As veganism has grown in popularity, people often ask how we think meat is made. The truth is that it’s a pretty silly question. Vegans don’t eat meat because they are concerned about the welfare of animals and believe that meat is unnecessary for human health. They are also aware that the meat industry is a leading contributor to climate change and other environmental issues.
Many vegans have a strong connection to the animal rights movement and abide by the ethical principles of animal liberation and utilitarian ethics established by Princeton University and University of Melbourne professor Peter Singer. He believes that non-human animals are able to feel, and that they deserve better treatment than they receive.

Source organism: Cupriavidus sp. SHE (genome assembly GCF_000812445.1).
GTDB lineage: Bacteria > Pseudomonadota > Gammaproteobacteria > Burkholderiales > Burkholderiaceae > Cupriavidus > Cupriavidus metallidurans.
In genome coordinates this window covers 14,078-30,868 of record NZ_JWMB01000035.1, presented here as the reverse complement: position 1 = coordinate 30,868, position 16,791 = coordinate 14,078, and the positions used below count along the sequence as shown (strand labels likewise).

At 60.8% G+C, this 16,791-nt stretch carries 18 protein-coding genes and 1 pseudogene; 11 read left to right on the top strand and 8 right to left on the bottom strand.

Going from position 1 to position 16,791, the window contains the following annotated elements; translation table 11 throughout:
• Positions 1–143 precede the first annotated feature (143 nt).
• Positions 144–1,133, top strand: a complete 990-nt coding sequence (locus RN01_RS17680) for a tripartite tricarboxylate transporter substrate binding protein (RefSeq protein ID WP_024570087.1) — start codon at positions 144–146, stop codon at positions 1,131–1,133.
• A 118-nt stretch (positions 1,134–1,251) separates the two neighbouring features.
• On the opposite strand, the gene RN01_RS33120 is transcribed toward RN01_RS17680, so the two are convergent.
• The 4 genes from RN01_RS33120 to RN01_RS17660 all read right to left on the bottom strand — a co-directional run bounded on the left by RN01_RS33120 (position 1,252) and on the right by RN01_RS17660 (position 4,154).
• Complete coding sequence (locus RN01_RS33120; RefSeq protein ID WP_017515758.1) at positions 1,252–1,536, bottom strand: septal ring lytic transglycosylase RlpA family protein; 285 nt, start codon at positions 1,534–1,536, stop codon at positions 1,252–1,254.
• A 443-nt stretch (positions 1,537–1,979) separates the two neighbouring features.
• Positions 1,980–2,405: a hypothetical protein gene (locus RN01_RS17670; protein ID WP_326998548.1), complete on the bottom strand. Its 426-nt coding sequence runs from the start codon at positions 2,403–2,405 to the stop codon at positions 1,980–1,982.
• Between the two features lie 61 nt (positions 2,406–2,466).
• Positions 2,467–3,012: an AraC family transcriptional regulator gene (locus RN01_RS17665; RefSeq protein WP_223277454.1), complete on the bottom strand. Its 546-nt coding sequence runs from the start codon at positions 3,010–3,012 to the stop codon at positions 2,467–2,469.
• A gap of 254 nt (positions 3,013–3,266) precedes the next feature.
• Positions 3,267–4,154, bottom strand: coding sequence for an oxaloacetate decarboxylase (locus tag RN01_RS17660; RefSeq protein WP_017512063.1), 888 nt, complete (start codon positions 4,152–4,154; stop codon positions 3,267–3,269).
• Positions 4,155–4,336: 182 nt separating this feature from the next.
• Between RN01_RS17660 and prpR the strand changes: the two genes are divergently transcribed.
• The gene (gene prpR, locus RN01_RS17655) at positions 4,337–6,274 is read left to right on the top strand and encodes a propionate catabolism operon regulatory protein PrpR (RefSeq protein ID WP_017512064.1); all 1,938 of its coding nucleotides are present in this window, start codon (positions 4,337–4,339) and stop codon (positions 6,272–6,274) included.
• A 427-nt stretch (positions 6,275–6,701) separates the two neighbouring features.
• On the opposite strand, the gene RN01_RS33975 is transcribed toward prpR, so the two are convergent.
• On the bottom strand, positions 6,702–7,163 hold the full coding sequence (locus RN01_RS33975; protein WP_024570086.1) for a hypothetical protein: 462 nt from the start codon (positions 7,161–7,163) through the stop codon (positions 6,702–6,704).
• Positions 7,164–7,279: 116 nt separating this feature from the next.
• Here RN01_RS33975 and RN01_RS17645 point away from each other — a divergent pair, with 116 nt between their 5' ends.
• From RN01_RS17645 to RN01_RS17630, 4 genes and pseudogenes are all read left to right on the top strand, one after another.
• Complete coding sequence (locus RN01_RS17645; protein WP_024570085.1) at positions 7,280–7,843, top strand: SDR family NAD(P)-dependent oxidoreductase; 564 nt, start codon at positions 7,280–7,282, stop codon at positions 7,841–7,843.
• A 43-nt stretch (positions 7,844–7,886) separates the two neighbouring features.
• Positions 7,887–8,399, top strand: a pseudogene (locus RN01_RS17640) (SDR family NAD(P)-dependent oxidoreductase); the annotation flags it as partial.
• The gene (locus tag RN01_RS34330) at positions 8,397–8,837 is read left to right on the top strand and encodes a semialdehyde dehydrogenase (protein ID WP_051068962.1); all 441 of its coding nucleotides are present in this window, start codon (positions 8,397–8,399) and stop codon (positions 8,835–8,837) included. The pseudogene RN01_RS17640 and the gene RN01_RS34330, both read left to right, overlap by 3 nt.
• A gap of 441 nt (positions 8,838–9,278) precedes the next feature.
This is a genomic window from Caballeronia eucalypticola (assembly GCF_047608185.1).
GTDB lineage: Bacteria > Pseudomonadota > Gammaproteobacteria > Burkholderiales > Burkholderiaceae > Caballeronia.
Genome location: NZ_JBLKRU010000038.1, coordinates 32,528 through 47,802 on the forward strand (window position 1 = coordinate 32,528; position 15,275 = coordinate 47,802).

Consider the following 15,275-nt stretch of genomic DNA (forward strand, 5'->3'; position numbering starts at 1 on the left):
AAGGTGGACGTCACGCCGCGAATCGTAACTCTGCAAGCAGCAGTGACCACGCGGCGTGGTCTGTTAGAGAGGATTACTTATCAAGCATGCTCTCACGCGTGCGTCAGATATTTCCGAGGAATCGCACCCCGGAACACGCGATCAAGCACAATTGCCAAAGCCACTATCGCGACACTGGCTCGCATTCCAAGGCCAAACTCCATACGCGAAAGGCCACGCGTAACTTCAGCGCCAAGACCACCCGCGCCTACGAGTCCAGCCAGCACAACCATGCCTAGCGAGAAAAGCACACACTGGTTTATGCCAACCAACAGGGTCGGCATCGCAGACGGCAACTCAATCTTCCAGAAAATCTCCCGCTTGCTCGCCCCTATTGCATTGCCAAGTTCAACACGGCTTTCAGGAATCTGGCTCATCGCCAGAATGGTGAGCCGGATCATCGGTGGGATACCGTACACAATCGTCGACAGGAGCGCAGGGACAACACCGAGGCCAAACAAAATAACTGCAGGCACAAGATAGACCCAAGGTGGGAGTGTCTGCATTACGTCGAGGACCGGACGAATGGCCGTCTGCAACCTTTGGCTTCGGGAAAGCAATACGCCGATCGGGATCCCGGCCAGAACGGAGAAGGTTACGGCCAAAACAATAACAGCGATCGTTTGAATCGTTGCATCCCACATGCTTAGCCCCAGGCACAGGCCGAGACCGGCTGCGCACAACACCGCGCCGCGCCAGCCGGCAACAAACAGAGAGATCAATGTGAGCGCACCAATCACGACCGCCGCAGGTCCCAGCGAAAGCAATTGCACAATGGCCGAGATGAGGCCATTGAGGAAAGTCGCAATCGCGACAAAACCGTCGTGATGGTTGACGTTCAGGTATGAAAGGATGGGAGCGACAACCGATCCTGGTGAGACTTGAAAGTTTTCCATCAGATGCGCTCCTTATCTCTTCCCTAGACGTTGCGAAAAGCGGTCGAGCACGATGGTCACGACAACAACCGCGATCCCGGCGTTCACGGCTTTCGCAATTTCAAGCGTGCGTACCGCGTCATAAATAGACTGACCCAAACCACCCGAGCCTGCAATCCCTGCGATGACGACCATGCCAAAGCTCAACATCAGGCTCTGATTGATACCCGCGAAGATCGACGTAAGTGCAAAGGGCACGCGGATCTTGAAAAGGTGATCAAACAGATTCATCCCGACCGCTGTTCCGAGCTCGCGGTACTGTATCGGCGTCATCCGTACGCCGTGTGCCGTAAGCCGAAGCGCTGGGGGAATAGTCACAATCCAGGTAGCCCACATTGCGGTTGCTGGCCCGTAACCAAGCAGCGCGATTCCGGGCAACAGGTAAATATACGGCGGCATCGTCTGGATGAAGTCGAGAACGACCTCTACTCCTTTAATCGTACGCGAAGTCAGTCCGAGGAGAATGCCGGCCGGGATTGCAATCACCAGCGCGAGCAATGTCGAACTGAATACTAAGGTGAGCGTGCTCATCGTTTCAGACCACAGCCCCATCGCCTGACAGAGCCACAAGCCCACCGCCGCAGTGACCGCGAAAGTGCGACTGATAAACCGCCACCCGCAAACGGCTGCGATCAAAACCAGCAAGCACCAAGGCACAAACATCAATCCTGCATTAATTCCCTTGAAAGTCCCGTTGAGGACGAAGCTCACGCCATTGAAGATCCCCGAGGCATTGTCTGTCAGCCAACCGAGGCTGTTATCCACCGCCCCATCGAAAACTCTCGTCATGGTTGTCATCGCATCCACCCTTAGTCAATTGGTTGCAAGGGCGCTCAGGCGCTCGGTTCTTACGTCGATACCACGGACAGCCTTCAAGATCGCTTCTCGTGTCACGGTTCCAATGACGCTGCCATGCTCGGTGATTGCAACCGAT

When it comes to eating meat, the most important consideration for vegans is whether or not the animal was treated well before being slaughtered. Some people, like Hehl, say they would never eat the body of a baby deer that their father shot and kept in his basement freezer because they think it’s unethical to eat meat from animals that lived a sad life.
Other people, however, argue that lab-grown meat is a better alternative because it doesn’t involve the suffering of animals. This argument ignores the fact that these new products will be made, controlled, and pushed on people by the very corporations who are driving up meat consumption and contributing to the climate crisis. This type of top-down solution will likely only lead to a temporary reduction in meat consumption, and won’t help solve any of the real problems that we face.